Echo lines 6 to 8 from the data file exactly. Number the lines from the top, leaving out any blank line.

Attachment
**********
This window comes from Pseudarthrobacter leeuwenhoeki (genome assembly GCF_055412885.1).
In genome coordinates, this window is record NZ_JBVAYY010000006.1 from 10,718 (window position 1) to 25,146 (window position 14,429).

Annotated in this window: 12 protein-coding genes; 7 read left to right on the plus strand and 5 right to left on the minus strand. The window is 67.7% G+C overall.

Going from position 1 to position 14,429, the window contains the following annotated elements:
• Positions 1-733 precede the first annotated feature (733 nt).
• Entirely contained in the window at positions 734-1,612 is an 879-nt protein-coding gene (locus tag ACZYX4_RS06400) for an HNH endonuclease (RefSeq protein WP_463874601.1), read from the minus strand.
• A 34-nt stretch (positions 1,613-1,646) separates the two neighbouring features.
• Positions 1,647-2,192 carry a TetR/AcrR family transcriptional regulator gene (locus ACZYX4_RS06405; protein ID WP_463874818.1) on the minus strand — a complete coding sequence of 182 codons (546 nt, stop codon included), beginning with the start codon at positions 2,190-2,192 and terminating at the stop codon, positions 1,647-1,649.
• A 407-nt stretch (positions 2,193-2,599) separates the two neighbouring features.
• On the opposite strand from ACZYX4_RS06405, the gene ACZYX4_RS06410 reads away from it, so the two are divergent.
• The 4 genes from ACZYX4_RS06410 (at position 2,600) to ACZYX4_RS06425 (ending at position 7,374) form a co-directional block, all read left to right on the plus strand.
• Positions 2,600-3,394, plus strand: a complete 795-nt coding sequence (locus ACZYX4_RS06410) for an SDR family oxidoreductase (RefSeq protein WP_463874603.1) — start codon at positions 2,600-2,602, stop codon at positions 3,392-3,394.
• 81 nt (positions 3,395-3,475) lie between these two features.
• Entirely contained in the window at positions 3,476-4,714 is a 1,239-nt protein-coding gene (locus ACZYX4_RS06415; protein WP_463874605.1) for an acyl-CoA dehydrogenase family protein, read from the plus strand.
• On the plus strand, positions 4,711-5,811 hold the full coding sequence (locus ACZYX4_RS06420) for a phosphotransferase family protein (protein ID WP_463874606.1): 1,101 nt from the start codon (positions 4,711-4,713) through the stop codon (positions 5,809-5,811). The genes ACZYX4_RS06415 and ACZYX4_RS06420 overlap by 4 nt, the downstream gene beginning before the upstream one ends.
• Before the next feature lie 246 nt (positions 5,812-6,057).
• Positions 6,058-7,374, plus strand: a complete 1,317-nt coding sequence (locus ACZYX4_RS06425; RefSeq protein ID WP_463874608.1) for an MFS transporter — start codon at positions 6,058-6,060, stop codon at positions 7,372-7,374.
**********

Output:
• Entirely contained in the window at positions 734-1,612 is an 879-nt protein-coding gene (locus tag ACZYX4_RS06400) for an HNH endonuclease (RefSeq protein WP_463874601.1), read from the minus strand.
• A 34-nt stretch (positions 1,613-1,646) separates the two neighbouring features.
• Positions 1,647-2,192 carry a TetR/AcrR family transcriptional regulator gene (locus ACZYX4_RS06405; protein ID WP_463874818.1) on the minus strand — a complete coding sequence of 182 codons (546 nt, stop codon included), beginning with the start codon at positions 2,190-2,192 and terminating at the stop codon, positions 1,647-1,649.